The principal reason for this arrangement would be the protection of the river, as is explained below. The present commercial uses have limited impacts on the river by comparison with any future housing development. Of course this will not please developers as the river at the north end of the site is a key attraction.

Building towers

To our mind this consultation went off the rails very quickly. After a fairly uneventful and cordial opening discussion, only a couple of weeks later Waltham Forest unveiled a detailed plan for the Spitalfields and Bus Depot sites, which was presented at a second online workshop. See the screenshot below.

At every opportunity in this process, in online written responses and in online face-to-face discussions, Save Lea Marshes has argued against placing towers on the Spitalfields and Bus Depot sites. Waltham Forest had indicated it intended to place towers on the Spitalfields site from day one. We pointed out towers will have a serious impact on the visual amenity, the sense of openness, of the Marshes, already adversely affected on the Hackney/ Waltham Forest border at Lea Bridge and by considerable high-rise development at Stratford. National planning guidance warns against these impacts on Metropolitan Open Land like Hackney Marshes (which has the same planning status as Green Belt).

In the opening online discussion we were asked to provide examples of possible low-rise housing which made us slightly hopeful that such an alternative might be considered. However, regardless of any attempts to suggest alternatives Waltham Forest and its consultants immediately came back with proposals to put towers on these sites.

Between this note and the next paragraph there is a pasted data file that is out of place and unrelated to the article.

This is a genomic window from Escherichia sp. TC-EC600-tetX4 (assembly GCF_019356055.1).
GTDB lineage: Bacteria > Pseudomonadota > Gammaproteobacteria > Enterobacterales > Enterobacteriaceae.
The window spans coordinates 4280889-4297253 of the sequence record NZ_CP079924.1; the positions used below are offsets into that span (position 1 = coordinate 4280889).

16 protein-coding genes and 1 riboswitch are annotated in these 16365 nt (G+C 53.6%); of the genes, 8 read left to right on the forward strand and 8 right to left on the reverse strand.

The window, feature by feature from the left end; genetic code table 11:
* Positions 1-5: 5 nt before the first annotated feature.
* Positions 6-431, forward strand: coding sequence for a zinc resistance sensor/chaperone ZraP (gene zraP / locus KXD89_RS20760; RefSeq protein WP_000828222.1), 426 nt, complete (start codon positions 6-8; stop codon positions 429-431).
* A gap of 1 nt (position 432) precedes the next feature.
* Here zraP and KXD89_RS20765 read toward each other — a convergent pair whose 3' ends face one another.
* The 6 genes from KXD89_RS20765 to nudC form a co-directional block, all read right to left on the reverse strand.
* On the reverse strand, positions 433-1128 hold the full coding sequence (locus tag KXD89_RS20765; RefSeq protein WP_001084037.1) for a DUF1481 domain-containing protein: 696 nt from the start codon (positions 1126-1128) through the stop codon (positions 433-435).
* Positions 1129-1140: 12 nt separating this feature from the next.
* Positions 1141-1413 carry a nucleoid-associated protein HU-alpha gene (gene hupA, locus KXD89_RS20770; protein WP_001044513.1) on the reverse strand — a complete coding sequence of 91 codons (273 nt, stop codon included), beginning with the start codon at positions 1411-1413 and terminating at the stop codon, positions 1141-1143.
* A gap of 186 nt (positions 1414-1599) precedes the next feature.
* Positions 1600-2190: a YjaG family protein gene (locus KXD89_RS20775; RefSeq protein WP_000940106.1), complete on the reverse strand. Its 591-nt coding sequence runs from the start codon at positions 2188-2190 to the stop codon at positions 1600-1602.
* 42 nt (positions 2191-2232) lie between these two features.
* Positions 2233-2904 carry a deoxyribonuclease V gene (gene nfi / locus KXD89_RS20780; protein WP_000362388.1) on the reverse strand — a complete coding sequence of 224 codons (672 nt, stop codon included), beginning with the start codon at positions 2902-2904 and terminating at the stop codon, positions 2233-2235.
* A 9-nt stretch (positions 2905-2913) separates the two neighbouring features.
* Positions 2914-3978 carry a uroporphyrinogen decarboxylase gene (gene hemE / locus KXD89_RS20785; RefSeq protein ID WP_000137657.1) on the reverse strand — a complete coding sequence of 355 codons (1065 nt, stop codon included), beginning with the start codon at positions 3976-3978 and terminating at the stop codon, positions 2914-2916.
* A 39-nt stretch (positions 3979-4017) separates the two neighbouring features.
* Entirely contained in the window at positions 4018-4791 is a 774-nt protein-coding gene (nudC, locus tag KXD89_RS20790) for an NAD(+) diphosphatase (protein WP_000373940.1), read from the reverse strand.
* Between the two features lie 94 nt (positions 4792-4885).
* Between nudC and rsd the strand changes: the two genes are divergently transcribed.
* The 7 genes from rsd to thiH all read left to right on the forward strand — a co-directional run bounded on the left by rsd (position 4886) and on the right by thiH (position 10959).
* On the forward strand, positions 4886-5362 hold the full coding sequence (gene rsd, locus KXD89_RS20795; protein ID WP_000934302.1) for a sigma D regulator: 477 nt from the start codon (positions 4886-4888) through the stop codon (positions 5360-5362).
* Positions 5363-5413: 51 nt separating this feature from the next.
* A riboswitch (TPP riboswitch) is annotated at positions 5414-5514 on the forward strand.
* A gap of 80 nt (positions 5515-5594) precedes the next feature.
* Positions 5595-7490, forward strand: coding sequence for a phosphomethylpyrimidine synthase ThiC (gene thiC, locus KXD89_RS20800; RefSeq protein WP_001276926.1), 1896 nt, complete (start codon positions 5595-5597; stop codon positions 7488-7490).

Waltham Forest loves building towers. It has agreed to developers placing two towers right next to Jubilee Park, calling them ‘landmark’ buildings as if this was some kind of justification for their existence. It is planning the same at the Lea Bridge Station site with two towers of 26 or more storeys within easy sight of the Marshes. Now it plans to build more towers on the Spitalfields site, right on top of East Marsh, as well as at the Bus Depot site.

Up till now the towers around the Marshes have been built a little distance away and screening by trees has sometimes reduced the impact. However, towers at Spitalfields and the Bus Depot will almost be within spitting distance of the Marshes where they will have an immediate and overwhelming visual impact on the green open space. If towers are built towards the north end of the Spitalfields site they may even cast a shadow over the river across to the Marshes.

Population pressure

Not only will towers severely impact the Marshes but placing such large-scale housing developments so close to the Marshes will greatly increase the pressure on these open spaces. The impact of new populations is also a planning issue for developments near open spaces.

Towers will also mean less connection between those living on the site and the green spaces on the development. The views from the towers will be of the Marshes and for those residents the Marshes will be their garden.

Towers will mean blocks of open space rather than smaller intimate spaces on the development itself. Low-rise housing allows for a greater connection for residents with those green spaces and more opportunity for gardens and diverse planting.

The River Lea

At the heart of the problems with the Spitalfields site is the status of the River Lea. This is not a concreted river bank, as on the Navigation, but a vulnerable earth bank. We have already seen the damage that party-goers can do to such an environment on the Hackney Marsh side of the river.

The present proposals include the possibility of riverside cafes and pubs with a road running all round the site right up to the north and along the river. Waltham Forest seems to have given no thought to the implications of building a massive housing development next to such a vulnerable river environment. The river bank will be a permanent attraction and place to hang out for a very large population, most likely added to by visitors coming to enjoy the river and pub environment. It is hard to see how the river bank will survive this pressure and it may have to be concreted over, permanently disfiguring this part of the River Lea.